Hong Kong Cinema

Jackie Chan Interview - Oct 2006

Jackie Chan Interview - Oct 2006

(Jackie Chan speaking on his upcoming UK release of New Police Story - in cinemas from 13 Oct 2006)

1. You've been experiencing great success in Hollywood , particularly with the Rush Hour and Shanghai films. Although you were still making appearances in Hong Kong films in between your Hollywood projects, New Police Story marked a major return to Hong Kong cinema for you. How and why did that come about?

The story of my involvement with New Police Story begins with director Benny Chan. He came to our company with an idea for a police movie, but at the time he wasn't thinking of me for the lead role. When I read the script, I became very interested because I had been thinking for some time that I would like to try more dramatic roles. Here was a role that combined action and drama in a way that I'd never tried before. It seemed like perfect timing; I'd done several American films and was anxious to film something here at home. After we reworked the script slightly, I felt ready to give it a try.

2. The film also represents a welcome return to form in terms of the "live" stunts and action sequences performed by you. Do you find Hollywood is overly restrictive in terms of what you are and are not allowed to do stunt-wise?

Filmmaking in Hollywood is very different from filmmaking in Hong Kong . In Hollywood I am restricted when it comes to action and stunts. There are so many safety and insurance rules to follow! I know that they want to make sure that I'm safe when I do my stunts, but sometimes they insist that I use protective gear for even simple things, and that is frustrating. It takes so much time! When I first started making Hollywood films, the directors wouldn't listen to anything I said when it came to the action. It's different now; the directors respect me and listen to me. Over the years I have gotten more involved in the planning of the action and stunts on my American movies and that makes me happy. But mostly it is difficult. In Hong Kong we just go ahead and do what needs to be done. There is no safety captain on the set; I use my own stunt team because they have experience and I trust them to make the action and stunts safe.

3. Physical restrictions aside, how has the Hollywood experience been for you? With Rush Hour 3 about to start filming, presumably it's not something you are about to turn your back on completely?

It was always my dream to be successful in Hollywood , and I was so excited when my American films started doing well there. I won't turn my back on Hollywood – I may be a little crazy, but I'm not stupid! Since I have fans in different parts of the world, making movies in both America and Asia can satisfy a lot of people. The movies that are popular in the West are often not as popular in Asia and vice versa. There's no doubt that Asians and Westerners have different tastes when it comes to film. I am happy to try to give everyone a good experience.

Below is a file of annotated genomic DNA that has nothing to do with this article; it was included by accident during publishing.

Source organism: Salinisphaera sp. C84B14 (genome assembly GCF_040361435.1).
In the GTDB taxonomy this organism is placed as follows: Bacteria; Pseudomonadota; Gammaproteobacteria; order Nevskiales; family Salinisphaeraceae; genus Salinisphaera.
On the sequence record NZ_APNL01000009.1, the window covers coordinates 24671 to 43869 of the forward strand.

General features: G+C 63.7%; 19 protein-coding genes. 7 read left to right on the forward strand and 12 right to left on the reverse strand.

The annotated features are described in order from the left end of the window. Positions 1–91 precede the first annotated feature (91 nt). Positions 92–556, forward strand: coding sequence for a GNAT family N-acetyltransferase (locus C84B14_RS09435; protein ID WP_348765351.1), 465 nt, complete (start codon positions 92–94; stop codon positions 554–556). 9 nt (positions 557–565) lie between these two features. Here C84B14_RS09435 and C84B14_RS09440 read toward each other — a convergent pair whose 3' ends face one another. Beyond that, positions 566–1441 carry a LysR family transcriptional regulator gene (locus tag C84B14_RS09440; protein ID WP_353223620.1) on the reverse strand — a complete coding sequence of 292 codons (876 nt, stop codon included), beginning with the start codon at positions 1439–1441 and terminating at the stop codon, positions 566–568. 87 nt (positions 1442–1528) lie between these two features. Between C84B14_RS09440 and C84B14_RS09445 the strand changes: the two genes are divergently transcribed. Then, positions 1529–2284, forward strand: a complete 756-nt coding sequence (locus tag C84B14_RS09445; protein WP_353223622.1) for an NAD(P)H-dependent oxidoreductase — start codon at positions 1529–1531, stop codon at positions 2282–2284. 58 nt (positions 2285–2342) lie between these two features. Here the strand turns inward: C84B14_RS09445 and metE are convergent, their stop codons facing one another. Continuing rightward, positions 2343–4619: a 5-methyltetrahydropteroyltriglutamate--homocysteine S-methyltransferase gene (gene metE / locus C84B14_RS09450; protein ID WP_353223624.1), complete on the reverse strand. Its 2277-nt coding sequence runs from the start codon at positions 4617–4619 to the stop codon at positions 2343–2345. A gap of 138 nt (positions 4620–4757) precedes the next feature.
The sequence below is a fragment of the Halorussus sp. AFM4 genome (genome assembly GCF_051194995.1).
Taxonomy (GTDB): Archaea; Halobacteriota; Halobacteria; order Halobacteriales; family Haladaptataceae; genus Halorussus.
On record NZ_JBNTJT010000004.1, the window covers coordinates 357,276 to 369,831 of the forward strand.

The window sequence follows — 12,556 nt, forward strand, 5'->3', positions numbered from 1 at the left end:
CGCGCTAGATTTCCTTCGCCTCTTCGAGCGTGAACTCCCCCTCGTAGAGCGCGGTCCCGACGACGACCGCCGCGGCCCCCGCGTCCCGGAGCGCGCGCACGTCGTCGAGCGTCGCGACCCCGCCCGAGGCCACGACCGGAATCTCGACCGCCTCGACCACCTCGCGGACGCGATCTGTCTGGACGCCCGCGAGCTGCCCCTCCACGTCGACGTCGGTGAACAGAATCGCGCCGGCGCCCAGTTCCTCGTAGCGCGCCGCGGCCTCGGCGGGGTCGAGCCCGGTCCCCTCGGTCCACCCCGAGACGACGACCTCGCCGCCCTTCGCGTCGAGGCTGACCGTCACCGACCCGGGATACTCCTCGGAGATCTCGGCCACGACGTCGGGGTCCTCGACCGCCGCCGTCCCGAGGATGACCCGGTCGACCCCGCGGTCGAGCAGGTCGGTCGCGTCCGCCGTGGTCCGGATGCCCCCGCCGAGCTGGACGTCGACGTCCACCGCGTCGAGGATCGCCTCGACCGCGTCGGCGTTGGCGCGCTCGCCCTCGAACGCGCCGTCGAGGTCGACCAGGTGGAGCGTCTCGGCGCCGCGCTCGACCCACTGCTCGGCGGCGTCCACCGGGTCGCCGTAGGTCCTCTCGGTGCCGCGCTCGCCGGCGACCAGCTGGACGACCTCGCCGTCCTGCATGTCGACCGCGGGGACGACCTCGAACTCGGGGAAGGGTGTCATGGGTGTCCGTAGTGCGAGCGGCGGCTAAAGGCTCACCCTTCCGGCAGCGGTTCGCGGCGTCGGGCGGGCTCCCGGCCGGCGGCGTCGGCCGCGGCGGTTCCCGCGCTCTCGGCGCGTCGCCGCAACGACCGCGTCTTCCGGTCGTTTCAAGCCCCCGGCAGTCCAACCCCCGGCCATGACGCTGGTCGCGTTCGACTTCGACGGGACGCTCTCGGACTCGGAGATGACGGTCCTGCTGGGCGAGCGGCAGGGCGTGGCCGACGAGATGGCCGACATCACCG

4. At the moment, it appears as though you are making movies for two different markets - Asia and America . Is that a fair comment and do you think it is possible to make a hit movie that would appeal to both in equal measure?

Yes, I do make movies with different markets in mind. As I said before, Asians have different tastes than the rest of the world and since such a large percentage of my fans live in Asia , I always want to make movies for them. Same goes for my fans in other parts of the world – I want everyone to be satisfied. I do think it's possible to make a movie that would be a hit in both Asia and America ; I think we're getting closer. The biggest problem is the language differences. Maybe someday everyone will speak the same language and there will be a movie that is a hit all over the world. Or maybe there will be a script with no need for words and that will be the worldwide hit. I hope I'm the one to make that film!!

5. Many of the action sequences in New Police Story are a vertigo-sufferer's nightmare, some of them taking place very high off the ground. How much control do you have in designing the action sequences and how do you go about coming up with more and more inventive situations?

I am always very involved in designing the action sequences in my films. For New Police Story, the director wanted to use the city of Hong Kong almost like another character in the movie. So when I started thinking about action and stunts for this film, I tried to think about the unique features of the city and tried to design stunts which would highlight them. Hong Kong is a city that was forced to grow vertically because of the limited space for building. Therefore, you see many scenes that involve heights!

6. New Police Story also features you in a far more dramatic role than many people will be used to seeing you play. Did this role represent a conscious change of direction for Jackie Chan as an actor?